Fewer than a third approve of LePage. Does that matter?

Gov. Paul LePage speaks at the Maine Heritage Policy Center luncheon at the Cross Insurance Center in Bangor. Photo credit: Gabor Degre | BDN

Gov. Paul LePage speaks at the Maine Heritage Policy Center luncheon at the Cross Insurance Center in Bangor. Photo credit: Gabor Degre | BDN

The day that the Government Oversight Committee voted to subpoena LePage staffers, a new poll from Critical Insights showed that in late September only 32% of Mainers approved of the job the governor is doing. 55% disapproved.

Does LePage’s very low approval matter?

Gov. LePage may not think so.

The governor has stopped working with the Legislature.

He muted his tone during his 2014 reelection campaign, but now openly goes after people in stark terms.

The governor’s unconcern with and ineffectiveness in normal governing has translated into him stepping beyond what others governors did and giving up on the ways they got things accomplished.

Few political figures stood with LePage the other day when he called the Clean Elections referendum “a scam.” The Republican Party Chair wasn’t with LePage, a stark contrast to 2011, when the party leadership was strongly involved in trying to defeat same day voter registration. This referendum has a bipartisan coalition on one side and a far right GOP faction on the other.

Given all that, it’s unlikely that LePage cares about his poll numbers. After all, he will never be on the ballot for governor again.

But LePage’s low approval does matter

If LePage wants to get more of his ideas enacted before he leaves office, he’d be helped by having more legislators who support him.

When your job approval is 32%, the number of candidates who want to tout your support is pretty darn low. Those candidates are very unlikely to be in the swing districts that determine which party controls the Maine Senate and House.

Now, you may be thinking, so what if his low approval isn’t an electoral plus in legislative elections? LePage has given up on the Maine Legislature policy-wise. He’s doing town meetings and wants to get his tax and welfare policies passed by voters.

But the governor would have a greater chance of persuading people if they think well of him.

Right now it doesn’t look that people think LePage’s core concerns matter that much to the state, although that applies more to taxes than welfare.

Gov. LePage very much wants to end or drop the state income tax. His January 2015 budget proposal cut that tax, while raising the sales tax and zeroing out municipal revenue sharing and so would have led to property tax increases.The governor goes around the state talking about the income tax and he wants a referendum on it.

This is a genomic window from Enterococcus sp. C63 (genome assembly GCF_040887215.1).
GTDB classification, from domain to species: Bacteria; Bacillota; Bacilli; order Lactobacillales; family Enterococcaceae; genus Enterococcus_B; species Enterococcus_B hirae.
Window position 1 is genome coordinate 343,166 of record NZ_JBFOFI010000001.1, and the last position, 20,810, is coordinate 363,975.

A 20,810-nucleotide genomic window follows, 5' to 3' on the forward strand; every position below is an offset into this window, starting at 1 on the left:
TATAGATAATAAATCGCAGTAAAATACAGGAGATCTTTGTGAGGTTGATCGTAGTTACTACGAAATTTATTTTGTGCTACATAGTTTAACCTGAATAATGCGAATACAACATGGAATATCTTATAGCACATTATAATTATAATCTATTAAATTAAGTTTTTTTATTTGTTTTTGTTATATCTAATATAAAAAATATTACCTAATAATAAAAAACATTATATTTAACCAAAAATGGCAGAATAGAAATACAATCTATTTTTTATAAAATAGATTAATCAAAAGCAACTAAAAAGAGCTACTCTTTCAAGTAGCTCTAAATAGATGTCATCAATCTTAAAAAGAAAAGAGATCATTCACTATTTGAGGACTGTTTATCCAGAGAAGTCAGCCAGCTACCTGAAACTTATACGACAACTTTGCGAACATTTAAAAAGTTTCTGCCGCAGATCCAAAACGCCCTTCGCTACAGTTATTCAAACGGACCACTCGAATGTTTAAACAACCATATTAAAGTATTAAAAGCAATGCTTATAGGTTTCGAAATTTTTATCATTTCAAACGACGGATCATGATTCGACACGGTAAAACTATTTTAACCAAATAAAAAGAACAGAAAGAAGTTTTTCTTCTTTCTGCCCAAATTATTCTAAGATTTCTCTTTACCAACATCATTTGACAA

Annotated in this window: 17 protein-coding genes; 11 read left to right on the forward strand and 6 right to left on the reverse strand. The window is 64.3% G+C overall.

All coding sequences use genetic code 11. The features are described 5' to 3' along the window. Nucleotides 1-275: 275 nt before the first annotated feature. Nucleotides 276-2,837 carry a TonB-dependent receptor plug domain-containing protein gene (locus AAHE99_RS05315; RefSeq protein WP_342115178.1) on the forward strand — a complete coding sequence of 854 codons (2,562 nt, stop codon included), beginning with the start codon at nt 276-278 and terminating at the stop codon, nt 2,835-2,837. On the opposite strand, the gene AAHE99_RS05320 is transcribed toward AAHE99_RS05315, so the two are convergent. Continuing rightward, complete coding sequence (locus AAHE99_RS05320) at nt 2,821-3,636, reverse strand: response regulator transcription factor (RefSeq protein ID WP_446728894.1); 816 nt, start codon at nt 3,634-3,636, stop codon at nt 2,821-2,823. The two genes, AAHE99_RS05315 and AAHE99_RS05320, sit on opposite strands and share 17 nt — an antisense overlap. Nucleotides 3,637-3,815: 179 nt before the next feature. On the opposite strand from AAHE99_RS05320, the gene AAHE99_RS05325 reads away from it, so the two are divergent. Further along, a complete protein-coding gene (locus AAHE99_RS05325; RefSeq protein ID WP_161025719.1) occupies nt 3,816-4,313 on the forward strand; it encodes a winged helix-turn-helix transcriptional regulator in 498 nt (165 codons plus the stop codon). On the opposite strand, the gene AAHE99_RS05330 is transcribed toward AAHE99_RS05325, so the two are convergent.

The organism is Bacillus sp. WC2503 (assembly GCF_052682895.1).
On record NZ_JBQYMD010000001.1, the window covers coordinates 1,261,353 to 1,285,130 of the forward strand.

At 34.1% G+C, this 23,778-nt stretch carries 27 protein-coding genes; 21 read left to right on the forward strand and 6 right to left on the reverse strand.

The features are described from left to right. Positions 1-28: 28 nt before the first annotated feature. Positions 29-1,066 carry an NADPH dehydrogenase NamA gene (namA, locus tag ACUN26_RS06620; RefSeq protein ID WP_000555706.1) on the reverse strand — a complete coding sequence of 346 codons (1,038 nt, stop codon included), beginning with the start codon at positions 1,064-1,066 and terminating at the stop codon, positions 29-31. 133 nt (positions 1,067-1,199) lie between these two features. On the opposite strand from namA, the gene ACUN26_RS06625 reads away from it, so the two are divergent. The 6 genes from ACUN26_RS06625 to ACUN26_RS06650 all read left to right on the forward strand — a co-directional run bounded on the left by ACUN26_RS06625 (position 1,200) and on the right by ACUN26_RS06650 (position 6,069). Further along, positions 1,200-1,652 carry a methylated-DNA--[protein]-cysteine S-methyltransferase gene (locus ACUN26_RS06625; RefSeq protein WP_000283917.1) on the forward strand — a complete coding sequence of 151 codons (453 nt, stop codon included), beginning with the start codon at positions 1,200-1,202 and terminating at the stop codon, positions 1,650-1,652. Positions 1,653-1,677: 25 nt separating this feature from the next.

In the Critical Insights poll, people were asked what issue facing Maine was most important. The top issue was the economy, at 22%. Another 15% said unemployment.

Only 5% said taxes were most important. Given the reality that cutting the income tax would translate into a regressive tax shift, any referendum was likely to be a hard slog, even without its low importance to Mainers and LePage’s low approval rating.

Welfare programs was most important to 10% and this has risen over time. Here the governor very well may have had an impact in putting this issue on the political agenda. My sense is that a referendum on this issue would have a greater chance of passing than the one on income taxes.

LePage’s opposition to raising the minimum wage isn’t shared by Mainers, 68% of whom favor an increase.

It would be surprising to see the governor change much of what he’s doing at this point.

And while Gov. LePage may not care about his low poll numbers, it’s likely that people who will be running for office and running campaigns will.

Critical Insights poll, September 24-30, 2015. 600 surveyed. Sampling error +/- 4%, 95% confidence level

Responses to “Do you approve or disapprove of the way Governor LePage is handling his job as governor of Maine?” Critical Insights polls. Latest data was gathered September 24-30, 2015. 600 surveyed. Sampling error +/- 4%, 95% confidence level.

 

 

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Amy Fried

About Amy Fried

Amy Fried loves Maine's sense of community and the wonderful mix of culture and outdoor recreation. She loves politics in three ways: as an analytical political scientist, a devoted political junkie and a citizen who believes politics matters for people's lives. Fried is Professor of Political Science at the University of Maine. Her views do not reflect those of her employer or any group to which she belongs.